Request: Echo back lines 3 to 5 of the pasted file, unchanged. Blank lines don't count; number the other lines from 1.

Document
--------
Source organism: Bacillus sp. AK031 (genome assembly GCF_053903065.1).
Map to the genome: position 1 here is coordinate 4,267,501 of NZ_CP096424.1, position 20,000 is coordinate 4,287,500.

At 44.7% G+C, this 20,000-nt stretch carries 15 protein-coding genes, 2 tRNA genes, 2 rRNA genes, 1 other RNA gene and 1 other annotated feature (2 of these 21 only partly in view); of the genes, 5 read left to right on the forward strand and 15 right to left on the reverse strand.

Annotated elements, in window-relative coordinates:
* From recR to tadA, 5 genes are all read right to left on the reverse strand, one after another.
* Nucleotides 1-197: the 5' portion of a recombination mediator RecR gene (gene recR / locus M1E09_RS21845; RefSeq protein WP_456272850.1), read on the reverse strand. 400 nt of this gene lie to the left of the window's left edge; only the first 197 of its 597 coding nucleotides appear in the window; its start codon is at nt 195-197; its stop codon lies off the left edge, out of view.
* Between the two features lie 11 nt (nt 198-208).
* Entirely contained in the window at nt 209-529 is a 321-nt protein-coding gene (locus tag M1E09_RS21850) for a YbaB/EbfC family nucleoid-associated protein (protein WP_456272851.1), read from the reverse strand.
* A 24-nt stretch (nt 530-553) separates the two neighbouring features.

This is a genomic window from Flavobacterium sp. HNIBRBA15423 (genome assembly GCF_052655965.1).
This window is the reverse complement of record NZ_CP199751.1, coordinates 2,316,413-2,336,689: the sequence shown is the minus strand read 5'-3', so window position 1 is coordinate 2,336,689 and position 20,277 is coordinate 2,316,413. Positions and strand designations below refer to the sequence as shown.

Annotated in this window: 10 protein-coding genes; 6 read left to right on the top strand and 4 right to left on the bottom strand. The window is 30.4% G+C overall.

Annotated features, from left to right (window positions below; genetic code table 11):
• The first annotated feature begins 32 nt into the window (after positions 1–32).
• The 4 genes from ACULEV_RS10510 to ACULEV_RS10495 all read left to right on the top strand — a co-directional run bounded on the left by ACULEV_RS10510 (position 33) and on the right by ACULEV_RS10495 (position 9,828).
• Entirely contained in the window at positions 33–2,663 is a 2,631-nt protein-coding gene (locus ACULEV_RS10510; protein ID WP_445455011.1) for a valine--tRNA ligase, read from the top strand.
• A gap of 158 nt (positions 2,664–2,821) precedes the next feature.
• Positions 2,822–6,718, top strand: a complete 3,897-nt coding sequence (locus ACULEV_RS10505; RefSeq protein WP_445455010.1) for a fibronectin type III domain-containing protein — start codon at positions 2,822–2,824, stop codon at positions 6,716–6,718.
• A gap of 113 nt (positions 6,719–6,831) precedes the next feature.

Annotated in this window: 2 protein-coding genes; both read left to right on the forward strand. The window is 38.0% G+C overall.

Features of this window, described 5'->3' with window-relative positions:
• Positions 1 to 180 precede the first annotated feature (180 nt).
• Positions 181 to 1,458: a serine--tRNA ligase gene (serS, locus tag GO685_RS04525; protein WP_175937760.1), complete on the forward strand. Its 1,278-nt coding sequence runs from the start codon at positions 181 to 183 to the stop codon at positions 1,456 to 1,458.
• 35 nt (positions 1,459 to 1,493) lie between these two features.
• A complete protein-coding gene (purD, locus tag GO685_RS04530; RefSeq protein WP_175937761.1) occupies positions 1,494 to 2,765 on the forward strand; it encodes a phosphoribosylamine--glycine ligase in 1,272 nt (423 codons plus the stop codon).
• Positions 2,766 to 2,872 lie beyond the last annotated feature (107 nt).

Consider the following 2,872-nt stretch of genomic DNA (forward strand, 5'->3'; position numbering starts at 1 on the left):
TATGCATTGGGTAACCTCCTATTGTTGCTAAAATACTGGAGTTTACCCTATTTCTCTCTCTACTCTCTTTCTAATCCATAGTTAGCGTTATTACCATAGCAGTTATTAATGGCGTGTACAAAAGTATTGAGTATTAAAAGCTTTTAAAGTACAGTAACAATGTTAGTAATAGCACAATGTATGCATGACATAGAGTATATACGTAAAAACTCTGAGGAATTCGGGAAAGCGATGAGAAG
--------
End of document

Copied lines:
At 44.7% G+C, this 20,000-nt stretch carries 15 protein-coding genes, 2 tRNA genes, 2 rRNA genes, 1 other RNA gene and 1 other annotated feature (2 of these 21 only partly in view); of the genes, 5 read left to right on the forward strand and 15 right to left on the reverse strand.

Annotated elements, in window-relative coordinates:
* From recR to tadA, 5 genes are all read right to left on the reverse strand, one after another.